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HLS(1)			    General Commands Manual			HLS(1)

       hls - list files	in an HFS directory

       hls [options] [hfs-path ...]

       hls  lists  files and directories contained in an HFS volume. If	one or
       more arguments are given, each specified	file or	 directory  is	shown;
       otherwise, the contents of the current working directory	are shown.

       -1     Output  is  formatted  such  that	each entry appears on a	single
	      line. This is the	default	when stdout is not a terminal.

       -a     All files	 and  directories  are	shown,	including  "invisible"
	      files,  as  would	be perceived by	the Macintosh Finder. Normally
	      invisible	files are omitted from directory listings.

       -b     Special characters are displayed in an escaped  backslash	 nota-
	      tion.  Normally special or non-printable characters in filenames
	      are replaced by a	question mark (?).

       -c     Sort and display entries by their	 creation  date,  rather  than
	      their modification date.

       -d     List  directory  entries	themselves rather than their contents.
	      Normally the contents are	shown for  named  directories  on  the

       -f     Do  not sort directory contents; list them in the	order they ap-
	      pear in the directory. This option effectively enables -a	and -U
	      and disables -l, -s, and -t.

       -i     Show the catalog IDs for each entry. Every file and directory on
	      an HFS volume has	a unique catalog ID.

       -l     Display entries in long format. This format shows	the entry type
	      ("d"  for	directory or "f" for file), flags ("i" for invisible),
	      file type	and creator (four-character strings for	 files	only),
	      size (number of directory	sub-contents or	file resource and data
	      bytes, respectively), date of last  modification	(or  creation,
	      with  -c flag), and pathname. Macintosh "locked" files are indi-
	      cated by "F" in place of "f".

       -m     Display entries in a continuous format separated by commas.

       -q     Replace special and non-printable	characters in displayed	 file-
	      names  with  question marks (?). This is the default when	stdout
	      is connected to a	terminal.

       -r     Sort entries in reverse order before displaying.

       -s     Show the file size for each entry	in 1K block  units.  The  size
	      includes blocks used for both data and resource forks.

       -t     Sort  and	display	entries	by time. Normally files	will be	sorted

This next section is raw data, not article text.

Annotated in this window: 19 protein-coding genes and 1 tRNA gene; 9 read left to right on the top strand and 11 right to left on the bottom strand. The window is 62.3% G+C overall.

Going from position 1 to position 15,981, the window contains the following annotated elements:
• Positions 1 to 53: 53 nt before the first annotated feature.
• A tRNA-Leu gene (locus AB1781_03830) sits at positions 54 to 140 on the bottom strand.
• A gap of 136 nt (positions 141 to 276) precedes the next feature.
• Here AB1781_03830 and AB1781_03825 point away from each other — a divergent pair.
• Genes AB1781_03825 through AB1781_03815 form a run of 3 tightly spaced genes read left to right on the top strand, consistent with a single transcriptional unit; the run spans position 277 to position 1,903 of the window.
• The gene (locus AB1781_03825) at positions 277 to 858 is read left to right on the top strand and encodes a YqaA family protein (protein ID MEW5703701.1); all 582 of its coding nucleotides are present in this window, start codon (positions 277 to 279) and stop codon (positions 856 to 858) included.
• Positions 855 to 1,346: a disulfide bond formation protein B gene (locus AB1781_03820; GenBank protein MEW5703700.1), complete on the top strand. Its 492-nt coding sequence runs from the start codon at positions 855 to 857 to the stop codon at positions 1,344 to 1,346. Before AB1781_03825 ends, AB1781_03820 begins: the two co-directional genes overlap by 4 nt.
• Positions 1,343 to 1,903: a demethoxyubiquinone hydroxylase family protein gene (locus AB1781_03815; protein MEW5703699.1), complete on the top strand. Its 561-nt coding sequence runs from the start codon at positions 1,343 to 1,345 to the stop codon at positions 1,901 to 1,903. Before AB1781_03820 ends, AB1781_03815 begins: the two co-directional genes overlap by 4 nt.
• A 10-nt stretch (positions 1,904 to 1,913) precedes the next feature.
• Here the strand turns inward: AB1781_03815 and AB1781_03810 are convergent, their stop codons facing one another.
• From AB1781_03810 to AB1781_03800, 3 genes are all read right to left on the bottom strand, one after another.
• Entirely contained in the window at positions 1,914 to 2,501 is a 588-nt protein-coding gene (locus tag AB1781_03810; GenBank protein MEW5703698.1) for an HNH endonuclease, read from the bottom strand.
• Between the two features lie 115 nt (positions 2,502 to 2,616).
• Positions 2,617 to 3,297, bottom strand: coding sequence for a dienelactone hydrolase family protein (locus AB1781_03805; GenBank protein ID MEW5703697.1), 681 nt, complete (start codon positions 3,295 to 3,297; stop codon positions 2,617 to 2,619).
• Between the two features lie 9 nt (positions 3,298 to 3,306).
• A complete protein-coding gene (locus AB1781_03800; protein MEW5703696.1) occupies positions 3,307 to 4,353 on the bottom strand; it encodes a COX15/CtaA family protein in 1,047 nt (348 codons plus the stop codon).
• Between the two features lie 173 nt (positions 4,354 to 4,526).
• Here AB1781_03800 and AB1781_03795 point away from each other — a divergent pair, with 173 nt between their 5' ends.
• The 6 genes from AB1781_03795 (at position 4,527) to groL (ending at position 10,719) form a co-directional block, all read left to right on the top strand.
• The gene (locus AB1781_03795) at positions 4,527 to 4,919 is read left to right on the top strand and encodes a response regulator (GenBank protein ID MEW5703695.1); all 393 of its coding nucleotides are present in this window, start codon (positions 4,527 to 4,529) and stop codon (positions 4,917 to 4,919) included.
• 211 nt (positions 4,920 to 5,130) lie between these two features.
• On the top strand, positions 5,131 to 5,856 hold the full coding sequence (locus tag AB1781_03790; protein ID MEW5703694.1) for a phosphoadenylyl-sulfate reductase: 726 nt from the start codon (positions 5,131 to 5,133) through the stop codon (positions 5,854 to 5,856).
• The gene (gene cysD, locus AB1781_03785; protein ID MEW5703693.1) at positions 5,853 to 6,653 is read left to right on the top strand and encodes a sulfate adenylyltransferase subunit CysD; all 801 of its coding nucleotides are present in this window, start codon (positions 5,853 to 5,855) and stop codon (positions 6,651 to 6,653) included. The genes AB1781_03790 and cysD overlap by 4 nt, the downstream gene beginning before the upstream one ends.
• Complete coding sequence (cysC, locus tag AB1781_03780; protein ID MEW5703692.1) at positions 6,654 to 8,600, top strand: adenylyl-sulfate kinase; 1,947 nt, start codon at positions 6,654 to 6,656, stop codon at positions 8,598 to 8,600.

by name. This option uses	the last modification date to sort un-
	      less -c is also specified.

       -x     Display  entries	in  column format like -C, but sorted horizon-
	      tally into rows rather than columns.

       -w width
	      Format output lines suitable for display	in  the	 given	width.
	      Normally	the  width will	be determined from your	terminal, from
	      the environment variable COLUMNS,	or from	a default value	of 80.

       -C     Display entries in column	format with entries sorted vertically.
	      This  is the default output format when stdout is	connected to a

       -F     Cause certain output filenames to	be followed by a  single-char-
	      acter  flag  indicating the nature of the	entry; directories are
	      followed by a colon (:) and  executable  Macintosh  applications
	      are followed by an asterisk (*).

       -N     Cause  all  filenames to be output verbatim without any escaping
	      or question-mark substitution.

       -Q     Cause all	filenames to be	enclosed within	double-quotes (")  and
	      special/non-printable characters to be properly escaped.

       -R     For each directory that is encountered in	a listing, recursively
	      descend into and display its contents.

       -S     Sort and display entries by size.	For files,  the	 combined  re-
	      source and data lengths are used to compute a file's size.

       -U     Do  not sort directory contents; list them in the	order they ap-
	      pear in the directory. On	HFS volumes, this is usually an	alpha-
	      betical case-insensitive ordering, although there	are some idio-
	      syncrasies to the	Macintosh implementation of ordering. This op-
	      tion does	not affect -a, -l, or -s.

       hfsutils(1), hcd(1), hpwd(1), hdir(1), hcopy(1)


       Robert Leslie <>

HFSUTILS			  14-Jan-1997				HLS(1)


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